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Books

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Britannia & the Bear: The Anglo-Russian Intelligence Wars 1917-1929, by Victor Madeira (The Boydell Press, UK) Another cache of secret documents may not make forgotten history timelier than this. Modern asymmetrical confrontation truly began after 1914-1918,...
1 69

This weekend, I completed The Silmarillion. Not my first time. In fact, I have read The Silmarillion so many times since the fall of 1977, I have no idea what number of reading I’m actually...
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(Today’s offering in our Timeless Essay series affords our readers the opportunity to join Stephen Masty as he examines illiteracy and the death of books. —W. Winston Elliott III, Publisher) Never has the...
1 117

I have always been a keen walker, or “hiker” in the American idiom. I have ambled, rambled, scrambled or otherwise perambulated across large swathes of England, Scotland, Wales and Ireland; I have roamed around Europe;...
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Rousseau and Romanticism by Irving Babbitt (Piscataway, NJ: Transaction Publishers, 1991) This reprint of the best-known work by Irving Babbitt (1865–1933) is a sturdy addition to Transaction’s Library of Conservative Thought. When it was initially...
8 162

When I arrived in the United States, four days before the 9-11 attacks fourteen years ago, I was woefully ignorant of American literature. I had read very little and, it must be said, had little desire to...

After Tocqueville: The Promise and Failure of Democracy, by Chilton Williamson, Jr. (ISI Books, 2012) Twenty years ago, as the Cold War ended with the triumph of the West over Communism, Francis Fukuyama proclaimed the...
3 136

Someone once cracked wise by saying, “Everyone has a book in them…and for most people that’s where it should stay.” Therefore when someone sends me the manuscript, the book, the outline for a book, or a book...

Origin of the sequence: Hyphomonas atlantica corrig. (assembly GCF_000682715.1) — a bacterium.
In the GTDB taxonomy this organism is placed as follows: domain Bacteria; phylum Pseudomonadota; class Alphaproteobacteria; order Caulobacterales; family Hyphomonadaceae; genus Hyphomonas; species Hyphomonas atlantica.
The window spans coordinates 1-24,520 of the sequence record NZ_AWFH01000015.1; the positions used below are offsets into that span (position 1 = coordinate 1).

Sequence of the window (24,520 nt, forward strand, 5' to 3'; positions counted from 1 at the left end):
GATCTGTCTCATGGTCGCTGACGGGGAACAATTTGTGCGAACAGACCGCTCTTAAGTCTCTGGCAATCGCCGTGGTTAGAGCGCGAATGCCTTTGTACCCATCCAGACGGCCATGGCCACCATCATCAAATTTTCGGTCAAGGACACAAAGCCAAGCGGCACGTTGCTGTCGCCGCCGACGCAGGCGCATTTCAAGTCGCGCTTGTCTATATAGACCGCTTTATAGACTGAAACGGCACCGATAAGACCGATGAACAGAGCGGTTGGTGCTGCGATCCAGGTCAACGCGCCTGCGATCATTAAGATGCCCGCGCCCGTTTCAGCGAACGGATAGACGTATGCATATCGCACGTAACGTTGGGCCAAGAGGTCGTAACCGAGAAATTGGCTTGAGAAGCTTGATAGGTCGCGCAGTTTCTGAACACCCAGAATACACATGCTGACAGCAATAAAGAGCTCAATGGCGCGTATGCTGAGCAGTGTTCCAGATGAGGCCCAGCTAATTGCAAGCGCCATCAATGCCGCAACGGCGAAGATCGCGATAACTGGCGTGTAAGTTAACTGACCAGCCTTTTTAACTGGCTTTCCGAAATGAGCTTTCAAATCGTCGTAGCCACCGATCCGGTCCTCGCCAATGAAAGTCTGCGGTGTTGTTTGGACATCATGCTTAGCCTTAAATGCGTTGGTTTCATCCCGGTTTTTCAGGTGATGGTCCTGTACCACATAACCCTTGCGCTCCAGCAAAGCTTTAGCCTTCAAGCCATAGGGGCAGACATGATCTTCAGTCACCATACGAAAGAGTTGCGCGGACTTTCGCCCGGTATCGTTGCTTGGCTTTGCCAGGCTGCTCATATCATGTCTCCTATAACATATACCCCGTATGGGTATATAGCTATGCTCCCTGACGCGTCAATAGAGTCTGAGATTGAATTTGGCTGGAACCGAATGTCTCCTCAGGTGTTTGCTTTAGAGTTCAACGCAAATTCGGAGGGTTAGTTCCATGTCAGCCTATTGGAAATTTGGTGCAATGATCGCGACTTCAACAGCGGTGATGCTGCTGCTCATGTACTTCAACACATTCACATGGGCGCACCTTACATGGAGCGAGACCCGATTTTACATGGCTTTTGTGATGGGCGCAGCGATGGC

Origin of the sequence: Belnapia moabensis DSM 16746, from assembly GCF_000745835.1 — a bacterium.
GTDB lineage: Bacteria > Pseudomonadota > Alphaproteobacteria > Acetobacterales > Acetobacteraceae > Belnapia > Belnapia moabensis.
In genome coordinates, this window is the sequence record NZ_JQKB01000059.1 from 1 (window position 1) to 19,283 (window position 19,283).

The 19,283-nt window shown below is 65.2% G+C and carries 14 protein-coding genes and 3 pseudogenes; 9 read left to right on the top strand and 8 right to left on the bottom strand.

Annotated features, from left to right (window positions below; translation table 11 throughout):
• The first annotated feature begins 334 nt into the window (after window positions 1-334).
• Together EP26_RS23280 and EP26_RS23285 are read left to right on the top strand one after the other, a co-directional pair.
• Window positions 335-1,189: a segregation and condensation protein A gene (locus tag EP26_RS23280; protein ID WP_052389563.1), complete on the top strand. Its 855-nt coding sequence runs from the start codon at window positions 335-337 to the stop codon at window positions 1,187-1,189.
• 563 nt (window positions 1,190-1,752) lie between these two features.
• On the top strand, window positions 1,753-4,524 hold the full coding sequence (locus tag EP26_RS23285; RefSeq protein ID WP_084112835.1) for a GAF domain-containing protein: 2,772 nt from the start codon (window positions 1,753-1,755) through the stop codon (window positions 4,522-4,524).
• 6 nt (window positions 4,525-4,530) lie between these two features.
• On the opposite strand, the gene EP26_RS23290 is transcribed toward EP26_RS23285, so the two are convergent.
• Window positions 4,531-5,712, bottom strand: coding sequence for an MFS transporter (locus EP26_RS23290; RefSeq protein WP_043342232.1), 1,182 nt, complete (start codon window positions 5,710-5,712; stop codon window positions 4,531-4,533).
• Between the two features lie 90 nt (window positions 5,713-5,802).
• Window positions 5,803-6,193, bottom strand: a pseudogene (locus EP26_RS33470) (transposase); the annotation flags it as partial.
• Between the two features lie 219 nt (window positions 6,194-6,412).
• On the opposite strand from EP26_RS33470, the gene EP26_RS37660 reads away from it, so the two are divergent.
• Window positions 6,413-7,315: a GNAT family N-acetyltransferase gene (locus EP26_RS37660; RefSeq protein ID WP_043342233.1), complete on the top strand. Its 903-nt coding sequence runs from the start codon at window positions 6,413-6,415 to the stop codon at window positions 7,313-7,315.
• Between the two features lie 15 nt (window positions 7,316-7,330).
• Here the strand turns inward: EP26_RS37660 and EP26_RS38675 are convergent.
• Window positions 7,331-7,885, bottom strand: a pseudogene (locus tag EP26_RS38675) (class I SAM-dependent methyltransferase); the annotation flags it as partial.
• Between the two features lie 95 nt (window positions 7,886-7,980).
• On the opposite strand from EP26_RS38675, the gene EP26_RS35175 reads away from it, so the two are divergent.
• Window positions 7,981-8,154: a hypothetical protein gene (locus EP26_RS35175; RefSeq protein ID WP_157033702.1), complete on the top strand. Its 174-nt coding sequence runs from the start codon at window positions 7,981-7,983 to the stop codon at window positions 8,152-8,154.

2 130

Neil Peart, Far and Near: On Days Like These (Toronto: ECW Press, 2014) One of our greatest living essayists in the English language, Canadian Neil Peart moves relentlessly through his life, breathing the rarefied air...
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For the next hour I am going to lecture on a work largely autobiographical, whose hero is a charlatan and whose author is therefore the same. This is not my own but the author's opinion of himself. My...
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When George Gissing died in December 1903, he was very actively working on one of the greatest passions of his life, the study of ancient Greece and Rome. Veranilda, his unfinished historical novel on...
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Plato’s dialogue Gorgias ends with a long speech culminating in a rousing cry by an aroused Socrates. He is speaking to Gorgias’s student Callicles about his swaggering opinionatedness and their common uneducatedness. The words he...
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Some day I shall write a book with the title The Age of Eliot. The span of Mr. T. S. Eliot’s life, extending from the ascendancy of President Cleveland and Lord Salisbury to our present troubled hour, has...
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Tolkien and the Silmarillion, by Clyde S. Kilby (Harold Shaw, 1976) Unless you’re familiar with the excellent Wade Center, the chances are good you’ve never heard of Clyde S. Kilby (1902-1986), a professor of English...